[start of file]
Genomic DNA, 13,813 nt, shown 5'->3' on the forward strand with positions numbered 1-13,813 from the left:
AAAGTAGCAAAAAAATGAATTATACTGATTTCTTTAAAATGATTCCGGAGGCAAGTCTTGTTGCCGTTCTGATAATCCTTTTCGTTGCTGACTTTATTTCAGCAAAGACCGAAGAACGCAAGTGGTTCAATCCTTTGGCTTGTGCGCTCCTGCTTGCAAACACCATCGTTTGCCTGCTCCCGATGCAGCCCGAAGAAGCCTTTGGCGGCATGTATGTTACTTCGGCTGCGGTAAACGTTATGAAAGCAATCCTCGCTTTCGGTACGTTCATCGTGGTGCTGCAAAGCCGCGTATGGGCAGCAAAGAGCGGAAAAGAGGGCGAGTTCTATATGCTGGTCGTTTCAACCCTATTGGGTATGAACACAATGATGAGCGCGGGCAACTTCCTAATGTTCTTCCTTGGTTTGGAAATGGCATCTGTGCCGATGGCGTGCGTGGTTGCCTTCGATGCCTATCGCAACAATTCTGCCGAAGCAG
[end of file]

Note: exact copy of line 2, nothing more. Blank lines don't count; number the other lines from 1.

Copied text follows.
AAAGTAGCAAAAAAATGAATTATACTGATTTCTTTAAAATGATTCCGGAGGCAAGTCTTGTTGCCGTTCTGATAATCCTTTTCGTTGCTGACTTTATTTCAGCAAAGACCGAAGAACGCAAGTGGTTCAATCCTTTGGCTTGTGCGCTCCTGCTTGCAAACACCATCGTTTGCCTGCTCCCGATGCAGCCCGAAGAAGCCTTTGGCGGCATGTATGTTACTTCGGCTGCGGTAAACGTTATGAAAGCAATCCTCGCTTTCGGTACGTTCATCGTGGTGCTGCAAAGCCGCGTATGGGCAGCAAAGAGCGGAAAAGAGGGCGAGTTCTATATGCTGGTCGTTTCAACCCTATTGGGTATGAACACAATGATGAGCGCGGGCAACTTCCTAATGTTCTTCCTTGGTTTGGAAATGGCATCTGTGCCGATGGCGTGCGTGGTTGCCTTCGATGCCTATCGCAACAATTCTGCCGAAGCAG